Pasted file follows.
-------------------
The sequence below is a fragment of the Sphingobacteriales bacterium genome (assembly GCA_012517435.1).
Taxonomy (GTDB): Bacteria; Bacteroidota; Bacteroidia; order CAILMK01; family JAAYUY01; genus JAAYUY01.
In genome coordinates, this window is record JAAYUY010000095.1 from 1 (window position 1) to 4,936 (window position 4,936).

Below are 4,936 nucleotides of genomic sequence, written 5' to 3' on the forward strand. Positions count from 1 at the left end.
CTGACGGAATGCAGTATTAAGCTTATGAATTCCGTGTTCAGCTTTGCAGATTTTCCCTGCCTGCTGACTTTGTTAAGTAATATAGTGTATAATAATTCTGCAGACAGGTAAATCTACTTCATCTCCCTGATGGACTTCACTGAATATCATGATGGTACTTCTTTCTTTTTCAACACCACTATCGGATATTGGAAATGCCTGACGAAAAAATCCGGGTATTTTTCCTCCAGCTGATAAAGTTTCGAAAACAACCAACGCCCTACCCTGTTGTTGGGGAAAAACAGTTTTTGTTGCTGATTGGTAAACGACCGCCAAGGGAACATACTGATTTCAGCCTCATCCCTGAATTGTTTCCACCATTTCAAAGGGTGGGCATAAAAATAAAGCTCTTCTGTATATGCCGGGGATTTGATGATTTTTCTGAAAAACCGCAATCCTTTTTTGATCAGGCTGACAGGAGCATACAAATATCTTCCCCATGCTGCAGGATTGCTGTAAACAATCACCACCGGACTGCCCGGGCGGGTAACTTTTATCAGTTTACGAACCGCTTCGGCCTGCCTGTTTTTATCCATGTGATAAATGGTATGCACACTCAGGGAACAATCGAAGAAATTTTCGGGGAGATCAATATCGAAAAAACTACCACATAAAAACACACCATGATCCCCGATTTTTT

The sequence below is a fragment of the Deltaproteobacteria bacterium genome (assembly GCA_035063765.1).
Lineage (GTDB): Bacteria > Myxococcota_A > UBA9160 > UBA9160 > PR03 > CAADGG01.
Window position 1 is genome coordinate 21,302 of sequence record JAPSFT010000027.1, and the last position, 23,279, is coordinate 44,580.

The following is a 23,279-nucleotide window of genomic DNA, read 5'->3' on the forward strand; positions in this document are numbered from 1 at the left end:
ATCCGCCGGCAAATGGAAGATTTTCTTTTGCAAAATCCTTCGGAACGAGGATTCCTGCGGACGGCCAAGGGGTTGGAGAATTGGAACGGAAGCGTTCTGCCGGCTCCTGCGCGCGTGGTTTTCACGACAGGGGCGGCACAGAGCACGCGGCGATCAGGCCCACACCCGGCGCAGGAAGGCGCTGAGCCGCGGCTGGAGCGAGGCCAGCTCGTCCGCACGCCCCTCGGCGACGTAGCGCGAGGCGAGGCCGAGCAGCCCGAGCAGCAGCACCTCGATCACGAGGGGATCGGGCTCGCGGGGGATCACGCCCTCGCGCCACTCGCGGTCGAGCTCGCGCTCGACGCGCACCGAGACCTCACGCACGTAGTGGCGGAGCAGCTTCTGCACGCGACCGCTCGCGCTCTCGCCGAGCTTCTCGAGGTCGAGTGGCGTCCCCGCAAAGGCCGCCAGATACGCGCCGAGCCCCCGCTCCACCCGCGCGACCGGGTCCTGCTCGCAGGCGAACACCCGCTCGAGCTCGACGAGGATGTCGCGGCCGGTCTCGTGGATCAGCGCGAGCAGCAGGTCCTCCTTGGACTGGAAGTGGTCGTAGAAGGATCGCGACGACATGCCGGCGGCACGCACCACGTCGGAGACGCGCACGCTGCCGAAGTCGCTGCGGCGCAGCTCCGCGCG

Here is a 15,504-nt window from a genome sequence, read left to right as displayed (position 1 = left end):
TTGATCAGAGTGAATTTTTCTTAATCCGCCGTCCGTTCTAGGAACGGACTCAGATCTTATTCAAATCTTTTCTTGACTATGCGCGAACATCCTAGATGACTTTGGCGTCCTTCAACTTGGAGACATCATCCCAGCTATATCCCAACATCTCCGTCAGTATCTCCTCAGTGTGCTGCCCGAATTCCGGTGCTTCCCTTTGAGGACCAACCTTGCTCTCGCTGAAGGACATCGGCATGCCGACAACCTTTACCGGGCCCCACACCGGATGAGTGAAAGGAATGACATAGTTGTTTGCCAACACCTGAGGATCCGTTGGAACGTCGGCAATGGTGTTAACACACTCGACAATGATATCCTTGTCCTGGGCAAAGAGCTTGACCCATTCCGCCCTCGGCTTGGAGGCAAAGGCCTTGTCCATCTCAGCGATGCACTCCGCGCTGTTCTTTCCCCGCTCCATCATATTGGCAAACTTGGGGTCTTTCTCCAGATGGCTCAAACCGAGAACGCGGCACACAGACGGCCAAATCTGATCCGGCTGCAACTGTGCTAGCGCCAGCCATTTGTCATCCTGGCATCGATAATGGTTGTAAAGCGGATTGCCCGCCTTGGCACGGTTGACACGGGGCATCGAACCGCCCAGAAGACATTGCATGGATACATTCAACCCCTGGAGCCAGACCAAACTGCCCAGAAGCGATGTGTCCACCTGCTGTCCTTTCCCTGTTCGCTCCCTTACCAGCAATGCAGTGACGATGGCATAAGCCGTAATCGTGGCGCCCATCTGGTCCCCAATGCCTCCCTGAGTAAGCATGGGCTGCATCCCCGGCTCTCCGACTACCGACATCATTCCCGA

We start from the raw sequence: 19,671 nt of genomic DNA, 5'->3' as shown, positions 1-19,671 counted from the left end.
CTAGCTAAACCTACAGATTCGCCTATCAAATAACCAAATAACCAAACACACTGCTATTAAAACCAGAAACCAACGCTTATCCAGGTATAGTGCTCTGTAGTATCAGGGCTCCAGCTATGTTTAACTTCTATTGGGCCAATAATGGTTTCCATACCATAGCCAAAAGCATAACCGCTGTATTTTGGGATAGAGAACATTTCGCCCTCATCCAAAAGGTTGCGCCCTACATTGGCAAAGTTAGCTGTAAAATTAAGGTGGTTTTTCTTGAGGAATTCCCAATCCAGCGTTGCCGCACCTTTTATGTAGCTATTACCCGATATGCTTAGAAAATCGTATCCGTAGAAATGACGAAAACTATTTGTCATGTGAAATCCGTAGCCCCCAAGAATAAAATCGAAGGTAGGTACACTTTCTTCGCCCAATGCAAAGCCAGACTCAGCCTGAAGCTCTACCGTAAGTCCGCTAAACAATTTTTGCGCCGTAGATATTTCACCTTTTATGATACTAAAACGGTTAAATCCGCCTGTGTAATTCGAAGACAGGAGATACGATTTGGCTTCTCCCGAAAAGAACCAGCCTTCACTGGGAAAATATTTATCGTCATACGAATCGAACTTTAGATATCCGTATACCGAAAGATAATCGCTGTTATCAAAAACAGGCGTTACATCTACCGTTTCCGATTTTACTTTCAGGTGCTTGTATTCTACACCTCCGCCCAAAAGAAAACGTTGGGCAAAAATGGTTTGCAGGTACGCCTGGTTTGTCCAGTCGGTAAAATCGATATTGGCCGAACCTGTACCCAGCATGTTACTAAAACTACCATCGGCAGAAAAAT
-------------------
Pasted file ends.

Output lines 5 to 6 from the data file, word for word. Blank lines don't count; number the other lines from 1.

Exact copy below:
CTGACGGAATGCAGTATTAAGCTTATGAATTCCGTGTTCAGCTTTGCAGATTTTCCCTGCCTGCTGACTTTGTTAAGTAATATAGTGTATAATAATTCTGCAGACAGGTAAATCTACTTCATCTCCCTGATGGACTTCACTGAATATCATGATGGTACTTCTTTCTTTTTCAACACCACTATCGGATATTGGAAATGCCTGACGAAAAAATCCGGGTATTTTTCCTCCAGCTGATAAAGTTTCGAAAACAACCAACGCCCTACCCTGTTGTTGGGGAAAAACAGTTTTTGTTGCTGATTGGTAAACGACCGCCAAGGGAACATACTGATTTCAGCCTCATCCCTGAATTGTTTCCACCATTTCAAAGGGTGGGCATAAAAATAAAGCTCTTCTGTATATGCCGGGGATTTGATGATTTTTCTGAAAAACCGCAATCCTTTTTTGATCAGGCTGACAGGAGCATACAAATATCTTCCCCATGCTGCAGGATTGCTGTAAACAATCACCACCGGACTGCCCGGGCGGGTAACTTTTATCAGTTTACGAACCGCTTCGGCCTGCCTGTTTTTATCCATGTGATAAATGGTATGCACACTCAGGGAACAATCGAAGAAATTTTCGGGGAGATCAATATCGAAAAAACTACCACATAAAAACACACCATGATCCCCGATTTTTT

The sequence below is a fragment of the Deltaproteobacteria bacterium genome (assembly GCA_035063765.1).